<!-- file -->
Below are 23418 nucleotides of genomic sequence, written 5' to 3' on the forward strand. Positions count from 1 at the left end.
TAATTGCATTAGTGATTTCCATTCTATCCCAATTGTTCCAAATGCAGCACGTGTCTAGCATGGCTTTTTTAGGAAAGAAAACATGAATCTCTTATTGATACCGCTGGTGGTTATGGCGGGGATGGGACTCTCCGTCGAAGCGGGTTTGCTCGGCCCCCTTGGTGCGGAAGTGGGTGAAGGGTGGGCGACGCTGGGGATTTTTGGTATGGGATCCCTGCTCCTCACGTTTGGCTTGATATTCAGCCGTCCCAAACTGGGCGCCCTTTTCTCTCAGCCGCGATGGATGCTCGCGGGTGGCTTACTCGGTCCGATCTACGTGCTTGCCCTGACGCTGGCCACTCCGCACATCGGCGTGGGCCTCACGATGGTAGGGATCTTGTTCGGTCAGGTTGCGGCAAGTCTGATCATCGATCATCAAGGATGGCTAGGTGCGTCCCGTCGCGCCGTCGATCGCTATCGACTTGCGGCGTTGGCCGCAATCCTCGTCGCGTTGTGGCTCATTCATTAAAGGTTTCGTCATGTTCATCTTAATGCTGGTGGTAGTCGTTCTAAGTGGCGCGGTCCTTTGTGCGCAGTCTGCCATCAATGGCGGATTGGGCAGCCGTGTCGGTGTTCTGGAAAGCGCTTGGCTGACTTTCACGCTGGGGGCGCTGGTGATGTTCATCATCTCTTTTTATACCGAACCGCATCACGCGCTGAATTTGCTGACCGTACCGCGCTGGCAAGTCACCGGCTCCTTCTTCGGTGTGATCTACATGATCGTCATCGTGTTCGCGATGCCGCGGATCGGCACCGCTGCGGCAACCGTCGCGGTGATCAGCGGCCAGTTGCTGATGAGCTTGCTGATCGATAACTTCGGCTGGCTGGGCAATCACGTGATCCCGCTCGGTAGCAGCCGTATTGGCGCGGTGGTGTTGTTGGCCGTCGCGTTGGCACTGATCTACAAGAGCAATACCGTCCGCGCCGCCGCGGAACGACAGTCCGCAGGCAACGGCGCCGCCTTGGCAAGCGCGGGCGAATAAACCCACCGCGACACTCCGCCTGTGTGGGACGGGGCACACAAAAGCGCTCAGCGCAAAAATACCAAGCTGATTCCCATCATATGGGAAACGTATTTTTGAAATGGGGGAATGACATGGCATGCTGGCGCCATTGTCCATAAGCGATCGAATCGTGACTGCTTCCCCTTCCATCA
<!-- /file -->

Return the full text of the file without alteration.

Below are 23418 nucleotides of genomic sequence, written 5' to 3' on the forward strand. Positions count from 1 at the left end.
TAATTGCATTAGTGATTTCCATTCTATCCCAATTGTTCCAAATGCAGCACGTGTCTAGCATGGCTTTTTTAGGAAAGAAAACATGAATCTCTTATTGATACCGCTGGTGGTTATGGCGGGGATGGGACTCTCCGTCGAAGCGGGTTTGCTCGGCCCCCTTGGTGCGGAAGTGGGTGAAGGGTGGGCGACGCTGGGGATTTTTGGTATGGGATCCCTGCTCCTCACGTTTGGCTTGATATTCAGCCGTCCCAAACTGGGCGCCCTTTTCTCTCAGCCGCGATGGATGCTCGCGGGTGGCTTACTCGGTCCGATCTACGTGCTTGCCCTGACGCTGGCCACTCCGCACATCGGCGTGGGCCTCACGATGGTAGGGATCTTGTTCGGTCAGGTTGCGGCAAGTCTGATCATCGATCATCAAGGATGGCTAGGTGCGTCCCGTCGCGCCGTCGATCGCTATCGACTTGCGGCGTTGGCCGCAATCCTCGTCGCGTTGTGGCTCATTCATTAAAGGTTTCGTCATGTTCATCTTAATGCTGGTGGTAGTCGTTCTAAGTGGCGCGGTCCTTTGTGCGCAGTCTGCCATCAATGGCGGATTGGGCAGCCGTGTCGGTGTTCTGGAAAGCGCTTGGCTGACTTTCACGCTGGGGGCGCTGGTGATGTTCATCATCTCTTTTTATACCGAACCGCATCACGCGCTGAATTTGCTGACCGTACCGCGCTGGCAAGTCACCGGCTCCTTCTTCGGTGTGATCTACATGATCGTCATCGTGTTCGCGATGCCGCGGATCGGCACCGCTGCGGCAACCGTCGCGGTGATCAGCGGCCAGTTGCTGATGAGCTTGCTGATCGATAACTTCGGCTGGCTGGGCAATCACGTGATCCCGCTCGGTAGCAGCCGTATTGGCGCGGTGGTGTTGTTGGCCGTCGCGTTGGCACTGATCTACAAGAGCAATACCGTCCGCGCCGCCGCGGAACGACAGTCCGCAGGCAACGGCGCCGCCTTGGCAAGCGCGGGCGAATAAACCCACCGCGACACTCCGCCTGTGTGGGACGGGGCACACAAAAGCGCTCAGCGCAAAAATACCAAGCTGATTCCCATCATATGGGAAACGTATTTTTGAAATGGGGGAATGACATGGCATGCTGGCGCCATTGTCCATAAGCGATCGAATCGTGACTGCTTCCCCTTCCATCA